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      Integer multiplication is a cool rabbit hole, as we still don’t know how fast an optimal multiplication algorithm is. Optimality here concerns the number of single-bit operations, so adding two n-bit numbers costs O(n) operations.

      Counting this way, multiplications seems to take at least quadratic time, since we have n shifts and n additions to perform in the worst case, no? The surprising answer is no, it can be done faster using Karatsuba’s algorithm. In fact, we know of quasilinear algorithms (Schönhage-Strassen) and suspect that it is asymptotically optimal, however nobody has proven it yet.

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        Your statement is not completely correct. Schönhage and Strassen (1971) only formulated the conjecture that the multiplication time was Θ(n log n), but their algorithm, published in the same year, had the higher complexity O(n log n log log n).

        It took 48 years until 2019 for Harvey and van der Hoeven to present their multiplication algorithm that in fact has complexity O(n log n), which can be assumed to be asymptotically optimal if you think the Schönhage-Strassen-conjecture is correct.

        However, Landau symbols hide a lot of things. Not only do we have multiplicative constants that make a big difference, there are multiple assumptions in the derivation of the algorithm that assume the involved integers to be larger than a certain number. Thus, even though we may have reached an optimal bound, there’s still a lot of room for improvement. Additionally, the advantages of the Harvey-van-der-Hoeven-algorithm over the Schönhage-Strassen-algorithm only pan out for numbers larger than even feasably representable in today’s computers, which is the reason why Schönhage-Strassen is still considered state-of-the-art.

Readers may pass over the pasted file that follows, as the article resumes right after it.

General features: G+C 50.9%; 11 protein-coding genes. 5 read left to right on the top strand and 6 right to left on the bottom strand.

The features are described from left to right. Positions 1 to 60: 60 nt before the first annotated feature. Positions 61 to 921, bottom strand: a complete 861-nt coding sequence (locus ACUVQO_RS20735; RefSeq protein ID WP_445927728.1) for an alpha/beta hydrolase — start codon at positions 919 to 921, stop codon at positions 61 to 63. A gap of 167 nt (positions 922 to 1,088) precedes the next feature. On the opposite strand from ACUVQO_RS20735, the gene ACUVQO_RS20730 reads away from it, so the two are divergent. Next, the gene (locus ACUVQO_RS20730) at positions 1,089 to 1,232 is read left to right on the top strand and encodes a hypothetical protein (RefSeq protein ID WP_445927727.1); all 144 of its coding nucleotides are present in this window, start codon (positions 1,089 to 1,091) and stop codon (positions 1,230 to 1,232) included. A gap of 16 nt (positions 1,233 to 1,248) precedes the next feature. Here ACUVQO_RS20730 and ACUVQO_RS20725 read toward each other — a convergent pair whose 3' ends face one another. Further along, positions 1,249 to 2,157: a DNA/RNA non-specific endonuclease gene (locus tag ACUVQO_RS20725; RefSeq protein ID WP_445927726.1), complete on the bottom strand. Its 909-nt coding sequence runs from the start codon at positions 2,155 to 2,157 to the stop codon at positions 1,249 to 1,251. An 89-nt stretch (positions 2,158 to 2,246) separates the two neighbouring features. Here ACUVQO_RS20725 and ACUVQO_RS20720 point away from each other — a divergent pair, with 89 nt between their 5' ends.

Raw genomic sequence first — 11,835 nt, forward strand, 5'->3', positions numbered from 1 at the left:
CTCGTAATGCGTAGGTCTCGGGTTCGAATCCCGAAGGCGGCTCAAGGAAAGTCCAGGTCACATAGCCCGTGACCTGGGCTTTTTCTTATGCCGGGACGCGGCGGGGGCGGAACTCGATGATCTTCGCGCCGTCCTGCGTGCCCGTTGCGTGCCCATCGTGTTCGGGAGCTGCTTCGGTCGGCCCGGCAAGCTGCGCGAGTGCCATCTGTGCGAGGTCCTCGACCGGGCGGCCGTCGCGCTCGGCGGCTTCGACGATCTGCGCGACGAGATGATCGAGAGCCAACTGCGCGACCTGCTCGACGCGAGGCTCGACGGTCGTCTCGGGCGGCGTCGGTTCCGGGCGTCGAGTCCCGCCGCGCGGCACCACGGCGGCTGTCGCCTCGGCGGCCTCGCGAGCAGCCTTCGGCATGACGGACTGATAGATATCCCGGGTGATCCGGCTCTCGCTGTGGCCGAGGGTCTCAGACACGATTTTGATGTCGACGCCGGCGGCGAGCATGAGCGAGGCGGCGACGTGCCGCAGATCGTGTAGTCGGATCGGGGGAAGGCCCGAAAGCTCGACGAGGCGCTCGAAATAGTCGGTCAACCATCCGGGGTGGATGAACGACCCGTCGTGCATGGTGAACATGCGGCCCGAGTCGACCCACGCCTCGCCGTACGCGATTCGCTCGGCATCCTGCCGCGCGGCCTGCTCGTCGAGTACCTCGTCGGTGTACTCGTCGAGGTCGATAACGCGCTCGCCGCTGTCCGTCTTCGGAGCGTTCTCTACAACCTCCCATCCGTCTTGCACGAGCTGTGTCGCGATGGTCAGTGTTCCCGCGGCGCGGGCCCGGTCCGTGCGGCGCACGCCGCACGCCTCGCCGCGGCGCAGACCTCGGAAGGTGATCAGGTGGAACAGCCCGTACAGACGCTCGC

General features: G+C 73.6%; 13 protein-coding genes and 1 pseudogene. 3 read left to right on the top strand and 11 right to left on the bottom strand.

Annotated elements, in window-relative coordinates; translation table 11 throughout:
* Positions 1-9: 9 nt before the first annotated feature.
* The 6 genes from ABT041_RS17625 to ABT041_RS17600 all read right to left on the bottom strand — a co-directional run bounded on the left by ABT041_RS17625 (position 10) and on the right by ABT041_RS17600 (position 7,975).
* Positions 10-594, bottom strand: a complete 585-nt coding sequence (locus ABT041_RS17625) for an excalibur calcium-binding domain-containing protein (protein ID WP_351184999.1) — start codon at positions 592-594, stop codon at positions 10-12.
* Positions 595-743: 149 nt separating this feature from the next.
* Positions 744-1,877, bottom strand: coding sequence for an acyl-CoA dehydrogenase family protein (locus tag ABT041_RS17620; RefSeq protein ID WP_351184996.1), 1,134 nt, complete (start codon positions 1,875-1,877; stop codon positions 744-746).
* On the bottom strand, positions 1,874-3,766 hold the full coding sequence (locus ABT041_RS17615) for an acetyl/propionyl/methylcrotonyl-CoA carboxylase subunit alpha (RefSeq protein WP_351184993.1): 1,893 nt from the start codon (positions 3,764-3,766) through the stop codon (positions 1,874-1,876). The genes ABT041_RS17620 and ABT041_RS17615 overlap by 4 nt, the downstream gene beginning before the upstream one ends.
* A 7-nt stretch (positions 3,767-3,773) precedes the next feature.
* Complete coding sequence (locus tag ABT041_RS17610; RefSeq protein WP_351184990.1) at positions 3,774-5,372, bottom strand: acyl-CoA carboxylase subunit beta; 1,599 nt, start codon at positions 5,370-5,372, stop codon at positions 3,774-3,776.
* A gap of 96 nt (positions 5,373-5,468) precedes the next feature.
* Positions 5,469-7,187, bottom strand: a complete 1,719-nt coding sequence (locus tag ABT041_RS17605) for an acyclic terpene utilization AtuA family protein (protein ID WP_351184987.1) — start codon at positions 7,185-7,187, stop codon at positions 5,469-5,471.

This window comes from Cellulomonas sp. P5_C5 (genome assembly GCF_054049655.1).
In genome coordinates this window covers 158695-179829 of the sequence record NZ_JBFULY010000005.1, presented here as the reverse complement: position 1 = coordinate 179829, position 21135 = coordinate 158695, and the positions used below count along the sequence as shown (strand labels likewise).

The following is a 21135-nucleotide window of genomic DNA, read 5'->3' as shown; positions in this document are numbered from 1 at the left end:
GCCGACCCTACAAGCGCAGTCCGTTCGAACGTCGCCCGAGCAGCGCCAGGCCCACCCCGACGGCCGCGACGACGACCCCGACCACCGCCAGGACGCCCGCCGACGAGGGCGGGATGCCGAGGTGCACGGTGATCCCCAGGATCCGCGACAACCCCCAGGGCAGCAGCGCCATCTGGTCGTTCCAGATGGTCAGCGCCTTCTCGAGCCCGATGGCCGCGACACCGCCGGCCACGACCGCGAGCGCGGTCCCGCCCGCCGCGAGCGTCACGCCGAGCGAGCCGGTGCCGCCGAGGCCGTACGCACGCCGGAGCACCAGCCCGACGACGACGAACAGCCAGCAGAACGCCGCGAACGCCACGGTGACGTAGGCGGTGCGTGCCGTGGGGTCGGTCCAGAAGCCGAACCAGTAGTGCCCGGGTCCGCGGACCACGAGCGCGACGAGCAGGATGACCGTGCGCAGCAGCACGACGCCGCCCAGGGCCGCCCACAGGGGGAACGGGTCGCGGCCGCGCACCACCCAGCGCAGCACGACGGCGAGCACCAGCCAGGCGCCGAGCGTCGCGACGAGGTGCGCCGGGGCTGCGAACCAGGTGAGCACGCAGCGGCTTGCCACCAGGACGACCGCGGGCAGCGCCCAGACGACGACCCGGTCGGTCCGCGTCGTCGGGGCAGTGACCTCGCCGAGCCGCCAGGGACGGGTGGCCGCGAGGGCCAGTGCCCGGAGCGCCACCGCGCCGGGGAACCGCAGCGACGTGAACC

Another deeper rabbit hole is the variation of so-called “complexity models”. The standard model is that of the multitape Turing machine, and one often sees Boolean circuits as well, but there are other models. When I lean back and gaze at the stars, I sometimes imagine other alien lifeforms that might have much more efficient algorithms for the pendant of integer multiplication given they have different computational architectures to work with.

        To give a bit of a relation and food for thought regarding complexity conjectures, Kolmogorov conjectured in 1956 that the integer multiplication had a complexity of Θ(n²), which was quickly proven to be wrong by Karatsuba.

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        You buried the cool part about Schönhage–Strassen algorithm that it’s an example of Galactic algorithms. :)

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          To me that’s also the part that makes me think it’s not worth implementing it for most systems, as this leads to diminishing returns pretty quickly. Karatsuba’s algorithm is fast enough and even that is not exactly for small numbers.

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            Yeah for sure. I guess the point is that it’s cool and wholly impractical.

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          I think the sibling comment by FRIGN implies that the Harvey and van der Hoeven algorithm is the Galactic algorithm, not Schönhage–Strassen?

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            It’s a smooth transition to a galactic algorithm. Things really started to take off with Fürer’s algorithm in 2007 and Schönhage-Strassen is actually comfortably in the realm of positive yields in today’s computing, which is why I wouldn’t call it a galactic algorithm, indeed.

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      A fun thing about this is that while most of us write for CPUs with a multiply instruction, this is one hop away from ways you implement fancier operations used in cryptography like elliptic curve multiplication for ECC or modular exponentiation for RSA or DH. For modular exponentiation, you can square-and-multiply, that is repeatedly square a number instead of doubling and then multiply some of the results together instead of adding them. For elliptic curves, you can repeatedly double and add, but “addition” is defined differently. (Wikipedia mentions faster ways for both but those basic methods get the right result.) Unlike with plain multiplication/division, those operations don’t have a known fast, general way to compute the inverse, which is why they’re interesting for cryptography.

      That does not mean go implement your own crypto, but it is cool that at least that one piece of what crypto libraries are doing is relatively accessible using our intuitions about regular old arithmetic. And if someone more informed about this wants to fill in details go for it–just trying to give a general impression of the similarities.